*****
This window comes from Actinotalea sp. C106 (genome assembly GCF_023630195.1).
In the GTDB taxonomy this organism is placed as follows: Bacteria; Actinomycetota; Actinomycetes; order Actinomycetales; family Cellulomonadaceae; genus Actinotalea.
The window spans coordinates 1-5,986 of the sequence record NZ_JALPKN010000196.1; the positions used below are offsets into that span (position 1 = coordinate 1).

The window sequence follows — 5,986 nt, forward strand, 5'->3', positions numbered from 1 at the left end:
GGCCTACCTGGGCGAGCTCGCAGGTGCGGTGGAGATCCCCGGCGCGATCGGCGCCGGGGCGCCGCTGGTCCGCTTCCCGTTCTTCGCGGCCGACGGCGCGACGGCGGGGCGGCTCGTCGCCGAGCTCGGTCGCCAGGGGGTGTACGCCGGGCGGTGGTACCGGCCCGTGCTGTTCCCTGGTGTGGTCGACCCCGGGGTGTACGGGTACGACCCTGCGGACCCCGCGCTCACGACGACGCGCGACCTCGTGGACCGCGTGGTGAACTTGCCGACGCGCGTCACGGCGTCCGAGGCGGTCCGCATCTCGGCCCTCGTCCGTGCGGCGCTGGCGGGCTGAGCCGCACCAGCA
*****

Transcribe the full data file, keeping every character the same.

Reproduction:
This window comes from Actinotalea sp. C106 (genome assembly GCF_023630195.1).
In the GTDB taxonomy this organism is placed as follows: Bacteria; Actinomycetota; Actinomycetes; order Actinomycetales; family Cellulomonadaceae; genus Actinotalea.
The window spans coordinates 1-5,986 of the sequence record NZ_JALPKN010000196.1; the positions used below are offsets into that span (position 1 = coordinate 1).

The window sequence follows — 5,986 nt, forward strand, 5'->3', positions numbered from 1 at the left end:
GGCCTACCTGGGCGAGCTCGCAGGTGCGGTGGAGATCCCCGGCGCGATCGGCGCCGGGGCGCCGCTGGTCCGCTTCCCGTTCTTCGCGGCCGACGGCGCGACGGCGGGGCGGCTCGTCGCCGAGCTCGGTCGCCAGGGGGTGTACGCCGGGCGGTGGTACCGGCCCGTGCTGTTCCCTGGTGTGGTCGACCCCGGGGTGTACGGGTACGACCCTGCGGACCCCGCGCTCACGACGACGCGCGACCTCGTGGACCGCGTGGTGAACTTGCCGACGCGCGTCACGGCGTCCGAGGCGGTCCGCATCTCGGCCCTCGTCCGTGCGGCGCTGGCGGGCTGAGCCGCACCAGCA